Response to Susan Glaspell

  1. Compare the two titles Glaspell uses for her two treatments of the same material—“A Jury of Her Peers” and Trifles.  What is being signaled to a reader in each case about the work’s meaning or emphasis?
  1. Whose story is being told here?  Is the same story told in the play version?  On what element(s) has Glaspell relied in each case (story and play) to communicate her meaning?  What is the effect of delaying the revelation of the situation for several paragraphs at the opening of the story?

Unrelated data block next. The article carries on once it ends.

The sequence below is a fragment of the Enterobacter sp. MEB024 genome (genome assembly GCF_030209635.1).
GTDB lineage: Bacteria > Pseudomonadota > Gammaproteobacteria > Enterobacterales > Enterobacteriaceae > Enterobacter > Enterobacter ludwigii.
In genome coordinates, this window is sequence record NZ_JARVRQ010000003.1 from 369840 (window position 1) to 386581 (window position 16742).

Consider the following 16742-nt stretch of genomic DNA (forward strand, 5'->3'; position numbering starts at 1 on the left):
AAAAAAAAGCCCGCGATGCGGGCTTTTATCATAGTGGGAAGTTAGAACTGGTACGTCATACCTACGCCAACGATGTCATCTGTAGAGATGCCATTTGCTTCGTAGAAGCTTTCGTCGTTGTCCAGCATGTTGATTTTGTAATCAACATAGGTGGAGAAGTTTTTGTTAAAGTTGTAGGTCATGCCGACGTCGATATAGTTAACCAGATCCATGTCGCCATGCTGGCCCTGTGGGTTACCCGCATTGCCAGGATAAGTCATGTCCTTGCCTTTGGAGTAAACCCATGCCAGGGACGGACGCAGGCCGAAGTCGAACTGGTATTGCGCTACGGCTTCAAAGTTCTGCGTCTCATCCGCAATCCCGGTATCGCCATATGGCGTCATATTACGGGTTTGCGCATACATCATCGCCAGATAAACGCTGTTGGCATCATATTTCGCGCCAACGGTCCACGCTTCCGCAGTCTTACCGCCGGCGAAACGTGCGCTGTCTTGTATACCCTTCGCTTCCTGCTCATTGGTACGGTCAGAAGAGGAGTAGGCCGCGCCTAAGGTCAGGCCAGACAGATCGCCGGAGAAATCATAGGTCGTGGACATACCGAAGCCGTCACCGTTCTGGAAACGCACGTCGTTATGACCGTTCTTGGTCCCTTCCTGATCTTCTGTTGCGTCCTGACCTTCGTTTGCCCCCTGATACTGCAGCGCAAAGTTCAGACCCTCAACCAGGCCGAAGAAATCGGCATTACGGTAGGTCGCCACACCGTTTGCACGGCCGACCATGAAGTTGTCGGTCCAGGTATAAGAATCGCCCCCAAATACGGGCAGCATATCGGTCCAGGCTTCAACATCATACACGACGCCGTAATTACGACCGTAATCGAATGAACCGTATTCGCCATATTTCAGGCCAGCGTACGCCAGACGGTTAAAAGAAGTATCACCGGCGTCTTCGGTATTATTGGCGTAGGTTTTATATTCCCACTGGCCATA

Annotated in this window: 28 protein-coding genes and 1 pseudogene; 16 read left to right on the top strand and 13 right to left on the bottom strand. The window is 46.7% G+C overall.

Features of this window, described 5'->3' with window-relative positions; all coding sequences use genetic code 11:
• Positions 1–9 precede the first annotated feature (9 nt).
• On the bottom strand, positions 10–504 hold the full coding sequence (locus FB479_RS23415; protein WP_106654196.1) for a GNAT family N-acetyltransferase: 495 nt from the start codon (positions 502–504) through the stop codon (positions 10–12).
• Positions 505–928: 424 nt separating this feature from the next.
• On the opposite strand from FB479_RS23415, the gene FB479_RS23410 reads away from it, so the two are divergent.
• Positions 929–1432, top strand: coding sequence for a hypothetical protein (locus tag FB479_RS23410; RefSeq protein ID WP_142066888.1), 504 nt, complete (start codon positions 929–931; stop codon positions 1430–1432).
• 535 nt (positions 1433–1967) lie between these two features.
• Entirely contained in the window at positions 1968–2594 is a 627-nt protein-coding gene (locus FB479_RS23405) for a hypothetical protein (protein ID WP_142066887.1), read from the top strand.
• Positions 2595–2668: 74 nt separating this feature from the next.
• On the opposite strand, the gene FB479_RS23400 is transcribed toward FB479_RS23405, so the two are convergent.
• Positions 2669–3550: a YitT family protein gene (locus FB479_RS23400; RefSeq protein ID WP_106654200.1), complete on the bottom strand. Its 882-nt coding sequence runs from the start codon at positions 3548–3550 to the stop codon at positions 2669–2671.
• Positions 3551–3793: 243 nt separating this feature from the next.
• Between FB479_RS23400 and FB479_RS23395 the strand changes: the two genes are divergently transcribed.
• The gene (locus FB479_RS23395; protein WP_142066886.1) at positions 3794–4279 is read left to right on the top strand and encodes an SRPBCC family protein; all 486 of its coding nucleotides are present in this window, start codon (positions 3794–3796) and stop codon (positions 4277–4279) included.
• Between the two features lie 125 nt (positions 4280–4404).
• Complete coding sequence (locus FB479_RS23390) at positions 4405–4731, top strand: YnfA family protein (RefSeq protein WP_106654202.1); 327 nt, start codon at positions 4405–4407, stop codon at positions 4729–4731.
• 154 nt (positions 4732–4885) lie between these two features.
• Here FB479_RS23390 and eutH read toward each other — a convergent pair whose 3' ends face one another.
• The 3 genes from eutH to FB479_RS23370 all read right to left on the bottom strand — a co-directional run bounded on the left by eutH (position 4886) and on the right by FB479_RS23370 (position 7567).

3.   Both the story and the play rely heavily on things—or props.  What are some of the more meaningful “props”?  Explain the significance of one or two such props.

    4.   Is the narrator heavy-handed in communicating the story’s meaning?  Are the male characters in the story realistic, or are they too plastic?  Cite evidence in making you answer.